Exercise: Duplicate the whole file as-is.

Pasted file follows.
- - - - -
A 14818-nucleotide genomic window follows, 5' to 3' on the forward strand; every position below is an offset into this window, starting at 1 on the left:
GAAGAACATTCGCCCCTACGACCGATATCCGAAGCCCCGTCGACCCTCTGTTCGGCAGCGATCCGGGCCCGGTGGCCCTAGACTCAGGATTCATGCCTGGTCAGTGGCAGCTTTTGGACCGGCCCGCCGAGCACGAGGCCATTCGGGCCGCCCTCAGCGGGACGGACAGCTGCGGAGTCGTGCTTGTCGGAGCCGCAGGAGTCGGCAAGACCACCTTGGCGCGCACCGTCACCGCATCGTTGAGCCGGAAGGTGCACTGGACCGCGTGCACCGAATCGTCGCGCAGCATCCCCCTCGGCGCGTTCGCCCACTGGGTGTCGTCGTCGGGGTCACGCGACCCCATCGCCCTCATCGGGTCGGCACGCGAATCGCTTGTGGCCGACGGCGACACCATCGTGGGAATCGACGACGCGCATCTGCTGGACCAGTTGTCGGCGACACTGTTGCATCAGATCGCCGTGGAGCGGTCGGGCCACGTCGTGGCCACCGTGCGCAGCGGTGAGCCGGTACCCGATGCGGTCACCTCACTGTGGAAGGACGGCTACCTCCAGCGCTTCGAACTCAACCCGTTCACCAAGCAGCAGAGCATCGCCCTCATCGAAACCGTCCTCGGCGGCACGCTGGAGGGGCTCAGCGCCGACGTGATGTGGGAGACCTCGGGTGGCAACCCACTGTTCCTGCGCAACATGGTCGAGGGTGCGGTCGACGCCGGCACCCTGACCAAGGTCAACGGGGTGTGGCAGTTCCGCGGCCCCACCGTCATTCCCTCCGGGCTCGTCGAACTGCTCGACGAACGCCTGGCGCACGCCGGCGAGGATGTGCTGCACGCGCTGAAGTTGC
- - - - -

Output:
A 14818-nucleotide genomic window follows, 5' to 3' on the forward strand; every position below is an offset into this window, starting at 1 on the left:
GAAGAACATTCGCCCCTACGACCGATATCCGAAGCCCCGTCGACCCTCTGTTCGGCAGCGATCCGGGCCCGGTGGCCCTAGACTCAGGATTCATGCCTGGTCAGTGGCAGCTTTTGGACCGGCCCGCCGAGCACGAGGCCATTCGGGCCGCCCTCAGCGGGACGGACAGCTGCGGAGTCGTGCTTGTCGGAGCCGCAGGAGTCGGCAAGACCACCTTGGCGCGCACCGTCACCGCATCGTTGAGCCGGAAGGTGCACTGGACCGCGTGCACCGAATCGTCGCGCAGCATCCCCCTCGGCGCGTTCGCCCACTGGGTGTCGTCGTCGGGGTCACGCGACCCCATCGCCCTCATCGGGTCGGCACGCGAATCGCTTGTGGCCGACGGCGACACCATCGTGGGAATCGACGACGCGCATCTGCTGGACCAGTTGTCGGCGACACTGTTGCATCAGATCGCCGTGGAGCGGTCGGGCCACGTCGTGGCCACCGTGCGCAGCGGTGAGCCGGTACCCGATGCGGTCACCTCACTGTGGAAGGACGGCTACCTCCAGCGCTTCGAACTCAACCCGTTCACCAAGCAGCAGAGCATCGCCCTCATCGAAACCGTCCTCGGCGGCACGCTGGAGGGGCTCAGCGCCGACGTGATGTGGGAGACCTCGGGTGGCAACCCACTGTTCCTGCGCAACATGGTCGAGGGTGCGGTCGACGCCGGCACCCTGACCAAGGTCAACGGGGTGTGGCAGTTCCGCGGCCCCACCGTCATTCCCTCCGGGCTCGTCGAACTGCTCGACGAACGCCTGGCGCACGCCGGCGAGGATGTGCTGCACGCGCTGAAGTTGC